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Veteran VFX Artist Roger Dicken Passes at 84

The British special effects artist, sculptor, and model maker known for his work on ‘Alien’ and ‘When Dinosaurs Ruled the Earth’ passed away in his North Wales home on February 18.

Roger Dicken, the British special effects artist, sculptor, and model maker passed away in his North Wales home on February 18. He was 84.

Known for his work on the Alien chest burster and the stop-motion film When Dinosaurs Ruled the Earth, which earned him an Oscar-nomination for Best Visual Effects, Dicken made his big break on the effects team of 2001: A Space Odyssey in 1968.

“I got underneath the set with my activated hand-operated alien, and it was this, of course, that ended up appearing revoltingly through his body and pausing momentarily to twitch and breath, etc., before zipping off the table,” Dicken recalled in a 1992 interview about his time on Alien.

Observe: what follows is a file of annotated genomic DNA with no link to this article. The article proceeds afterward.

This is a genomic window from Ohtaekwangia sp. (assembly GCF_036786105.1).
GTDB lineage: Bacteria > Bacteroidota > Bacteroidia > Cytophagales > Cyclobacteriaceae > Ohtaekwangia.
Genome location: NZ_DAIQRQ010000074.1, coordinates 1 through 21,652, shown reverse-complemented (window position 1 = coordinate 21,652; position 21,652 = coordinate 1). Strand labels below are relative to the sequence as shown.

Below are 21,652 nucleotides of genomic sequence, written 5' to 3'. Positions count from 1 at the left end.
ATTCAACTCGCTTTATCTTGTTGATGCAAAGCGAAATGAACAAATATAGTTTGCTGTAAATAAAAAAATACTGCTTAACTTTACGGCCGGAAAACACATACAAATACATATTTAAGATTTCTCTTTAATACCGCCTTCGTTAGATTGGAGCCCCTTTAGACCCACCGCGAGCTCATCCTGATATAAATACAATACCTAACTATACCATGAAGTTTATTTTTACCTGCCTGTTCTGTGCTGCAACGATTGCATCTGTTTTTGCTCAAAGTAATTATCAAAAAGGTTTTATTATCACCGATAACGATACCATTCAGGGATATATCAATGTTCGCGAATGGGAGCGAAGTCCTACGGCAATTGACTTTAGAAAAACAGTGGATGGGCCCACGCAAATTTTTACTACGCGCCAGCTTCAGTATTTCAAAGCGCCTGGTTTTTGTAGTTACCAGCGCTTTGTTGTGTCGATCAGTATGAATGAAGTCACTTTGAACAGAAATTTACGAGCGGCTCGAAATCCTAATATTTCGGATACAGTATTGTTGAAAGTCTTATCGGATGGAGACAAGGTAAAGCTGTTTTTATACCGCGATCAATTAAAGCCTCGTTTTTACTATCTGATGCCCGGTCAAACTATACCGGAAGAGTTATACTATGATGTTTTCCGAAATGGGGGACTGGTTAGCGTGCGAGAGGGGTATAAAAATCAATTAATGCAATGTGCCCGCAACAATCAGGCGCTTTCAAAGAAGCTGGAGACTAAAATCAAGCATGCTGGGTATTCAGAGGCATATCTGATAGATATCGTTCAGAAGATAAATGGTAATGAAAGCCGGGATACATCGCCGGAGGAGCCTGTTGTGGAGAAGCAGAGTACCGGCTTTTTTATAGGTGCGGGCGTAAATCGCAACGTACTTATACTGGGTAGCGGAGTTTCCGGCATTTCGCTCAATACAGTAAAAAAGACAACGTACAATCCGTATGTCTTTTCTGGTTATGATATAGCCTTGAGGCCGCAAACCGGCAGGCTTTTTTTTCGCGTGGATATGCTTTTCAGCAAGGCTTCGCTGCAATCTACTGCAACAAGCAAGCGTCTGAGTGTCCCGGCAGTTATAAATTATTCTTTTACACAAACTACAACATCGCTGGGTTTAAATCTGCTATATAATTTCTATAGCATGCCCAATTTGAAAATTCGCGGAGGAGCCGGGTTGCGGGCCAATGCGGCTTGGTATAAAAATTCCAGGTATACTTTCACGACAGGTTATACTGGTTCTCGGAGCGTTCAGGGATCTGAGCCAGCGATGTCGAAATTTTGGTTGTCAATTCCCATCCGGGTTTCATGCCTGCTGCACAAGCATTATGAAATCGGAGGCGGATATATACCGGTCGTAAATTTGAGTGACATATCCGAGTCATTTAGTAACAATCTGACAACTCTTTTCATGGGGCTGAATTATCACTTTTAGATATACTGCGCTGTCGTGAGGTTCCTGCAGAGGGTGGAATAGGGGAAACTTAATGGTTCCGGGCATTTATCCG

“Two assistants, holding simple squeeze bubbles fixed to plastic tubes, made the small sacs in the body pulsate, etc.,” Dicken added. “The monster’s exit was accomplished by pulling me along under the table, laying on a trolley with my arm holding the puppet, working it through a slot as it knocked off strategically placed utensils in the process of disappearing.”

Born on April 15, 1939 in England, a meeting with VFX veteran Ray Harryhausen inspired Dicken to try his hand in the entertainment business. Starting his illustrious career as a model maker on the TV series Thunderbirds, Dicken then went freelance to join the team on 2001.

Dicken is survived by his wife Wendy.

  

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Journalist, antique shop owner, aspiring gemologist—Laurén brings a diverse perspective to animation, where every frame reflects her varied passions.